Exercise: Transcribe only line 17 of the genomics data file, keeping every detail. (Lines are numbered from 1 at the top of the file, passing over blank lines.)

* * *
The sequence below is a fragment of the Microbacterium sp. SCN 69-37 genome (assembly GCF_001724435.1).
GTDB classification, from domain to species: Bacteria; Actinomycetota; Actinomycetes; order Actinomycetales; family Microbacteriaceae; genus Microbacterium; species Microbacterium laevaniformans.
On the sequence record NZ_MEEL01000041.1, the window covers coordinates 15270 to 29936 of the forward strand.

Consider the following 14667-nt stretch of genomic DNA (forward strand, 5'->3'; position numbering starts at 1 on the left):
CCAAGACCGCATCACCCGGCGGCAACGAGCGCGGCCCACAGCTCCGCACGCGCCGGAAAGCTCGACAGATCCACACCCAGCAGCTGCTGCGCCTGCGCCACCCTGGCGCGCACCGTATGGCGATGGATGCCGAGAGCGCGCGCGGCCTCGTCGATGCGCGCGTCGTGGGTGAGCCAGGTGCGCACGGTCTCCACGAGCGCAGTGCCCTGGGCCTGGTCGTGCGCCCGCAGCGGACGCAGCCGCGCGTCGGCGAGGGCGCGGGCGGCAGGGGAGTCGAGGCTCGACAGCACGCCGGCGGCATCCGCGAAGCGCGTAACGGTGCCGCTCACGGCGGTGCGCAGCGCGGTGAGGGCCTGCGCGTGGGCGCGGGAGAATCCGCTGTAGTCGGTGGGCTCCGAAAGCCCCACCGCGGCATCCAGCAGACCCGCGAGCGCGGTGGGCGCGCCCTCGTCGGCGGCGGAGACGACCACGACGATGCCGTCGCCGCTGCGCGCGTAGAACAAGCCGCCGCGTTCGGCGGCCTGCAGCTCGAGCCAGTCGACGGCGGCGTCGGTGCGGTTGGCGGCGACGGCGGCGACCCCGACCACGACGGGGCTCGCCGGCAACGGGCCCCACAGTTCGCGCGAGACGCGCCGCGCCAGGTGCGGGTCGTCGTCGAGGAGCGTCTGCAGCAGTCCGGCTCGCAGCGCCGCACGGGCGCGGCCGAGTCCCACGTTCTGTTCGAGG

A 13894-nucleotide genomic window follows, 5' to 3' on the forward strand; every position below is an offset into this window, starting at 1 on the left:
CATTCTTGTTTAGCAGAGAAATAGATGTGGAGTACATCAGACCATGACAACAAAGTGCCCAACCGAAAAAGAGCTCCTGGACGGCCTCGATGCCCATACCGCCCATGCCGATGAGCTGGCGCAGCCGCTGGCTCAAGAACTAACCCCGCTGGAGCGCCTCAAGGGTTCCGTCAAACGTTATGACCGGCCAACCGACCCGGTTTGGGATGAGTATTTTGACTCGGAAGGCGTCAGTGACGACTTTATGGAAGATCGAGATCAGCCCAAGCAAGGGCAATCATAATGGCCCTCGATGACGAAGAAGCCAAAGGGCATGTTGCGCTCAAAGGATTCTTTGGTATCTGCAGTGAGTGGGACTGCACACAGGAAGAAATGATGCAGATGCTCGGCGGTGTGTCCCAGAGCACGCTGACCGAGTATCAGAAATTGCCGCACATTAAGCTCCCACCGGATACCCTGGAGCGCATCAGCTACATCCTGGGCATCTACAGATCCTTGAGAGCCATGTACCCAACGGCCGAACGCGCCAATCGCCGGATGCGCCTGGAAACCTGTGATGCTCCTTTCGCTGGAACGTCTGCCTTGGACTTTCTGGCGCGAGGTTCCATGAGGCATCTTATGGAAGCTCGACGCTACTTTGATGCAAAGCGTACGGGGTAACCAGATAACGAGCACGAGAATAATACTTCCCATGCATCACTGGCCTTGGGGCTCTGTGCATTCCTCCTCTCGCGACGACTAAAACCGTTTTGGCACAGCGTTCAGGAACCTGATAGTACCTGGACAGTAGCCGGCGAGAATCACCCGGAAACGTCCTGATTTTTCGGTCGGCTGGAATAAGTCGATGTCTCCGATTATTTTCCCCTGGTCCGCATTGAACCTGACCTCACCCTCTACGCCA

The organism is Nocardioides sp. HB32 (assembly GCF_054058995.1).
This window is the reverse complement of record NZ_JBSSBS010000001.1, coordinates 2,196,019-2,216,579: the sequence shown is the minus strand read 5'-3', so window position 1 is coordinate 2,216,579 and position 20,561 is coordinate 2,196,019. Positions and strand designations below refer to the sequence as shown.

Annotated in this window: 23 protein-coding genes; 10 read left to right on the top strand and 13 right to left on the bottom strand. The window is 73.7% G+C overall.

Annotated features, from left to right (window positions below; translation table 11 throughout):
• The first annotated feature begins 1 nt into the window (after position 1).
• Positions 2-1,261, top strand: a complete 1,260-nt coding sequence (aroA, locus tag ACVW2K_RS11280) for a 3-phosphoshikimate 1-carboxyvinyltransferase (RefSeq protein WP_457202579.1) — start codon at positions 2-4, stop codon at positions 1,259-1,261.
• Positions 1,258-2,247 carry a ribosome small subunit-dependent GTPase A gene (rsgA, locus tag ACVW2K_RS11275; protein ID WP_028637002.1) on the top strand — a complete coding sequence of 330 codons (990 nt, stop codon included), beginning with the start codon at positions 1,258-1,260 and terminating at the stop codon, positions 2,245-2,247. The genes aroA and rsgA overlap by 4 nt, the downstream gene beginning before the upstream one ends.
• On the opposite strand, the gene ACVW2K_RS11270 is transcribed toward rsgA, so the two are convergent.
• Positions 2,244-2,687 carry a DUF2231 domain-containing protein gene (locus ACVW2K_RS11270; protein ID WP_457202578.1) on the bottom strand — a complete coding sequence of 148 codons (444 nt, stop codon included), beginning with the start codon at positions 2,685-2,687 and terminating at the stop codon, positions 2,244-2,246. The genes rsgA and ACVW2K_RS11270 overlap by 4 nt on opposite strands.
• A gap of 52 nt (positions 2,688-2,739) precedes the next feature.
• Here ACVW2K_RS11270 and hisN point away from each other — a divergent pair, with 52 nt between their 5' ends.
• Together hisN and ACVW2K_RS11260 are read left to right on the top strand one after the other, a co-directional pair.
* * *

• A gap of 52 nt (positions 2,688-2,739) precedes the next feature.